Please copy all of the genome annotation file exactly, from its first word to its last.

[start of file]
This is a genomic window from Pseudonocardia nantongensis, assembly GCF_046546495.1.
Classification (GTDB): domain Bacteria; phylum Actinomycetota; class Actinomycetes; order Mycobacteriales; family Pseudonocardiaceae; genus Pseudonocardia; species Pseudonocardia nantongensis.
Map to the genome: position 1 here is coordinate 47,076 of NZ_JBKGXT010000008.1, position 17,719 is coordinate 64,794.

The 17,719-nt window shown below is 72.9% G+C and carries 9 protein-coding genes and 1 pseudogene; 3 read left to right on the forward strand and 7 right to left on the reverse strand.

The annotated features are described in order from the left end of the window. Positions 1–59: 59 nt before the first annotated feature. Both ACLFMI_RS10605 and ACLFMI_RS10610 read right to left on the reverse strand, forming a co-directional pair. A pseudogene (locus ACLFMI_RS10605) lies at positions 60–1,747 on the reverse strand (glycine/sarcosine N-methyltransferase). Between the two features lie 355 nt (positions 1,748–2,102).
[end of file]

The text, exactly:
This is a genomic window from Pseudonocardia nantongensis, assembly GCF_046546495.1.
Classification (GTDB): domain Bacteria; phylum Actinomycetota; class Actinomycetes; order Mycobacteriales; family Pseudonocardiaceae; genus Pseudonocardia; species Pseudonocardia nantongensis.
Map to the genome: position 1 here is coordinate 47,076 of NZ_JBKGXT010000008.1, position 17,719 is coordinate 64,794.

The 17,719-nt window shown below is 72.9% G+C and carries 9 protein-coding genes and 1 pseudogene; 3 read left to right on the forward strand and 7 right to left on the reverse strand.

The annotated features are described in order from the left end of the window. Positions 1–59: 59 nt before the first annotated feature. Both ACLFMI_RS10605 and ACLFMI_RS10610 read right to left on the reverse strand, forming a co-directional pair. A pseudogene (locus ACLFMI_RS10605) lies at positions 60–1,747 on the reverse strand (glycine/sarcosine N-methyltransferase). Between the two features lie 355 nt (positions 1,748–2,102).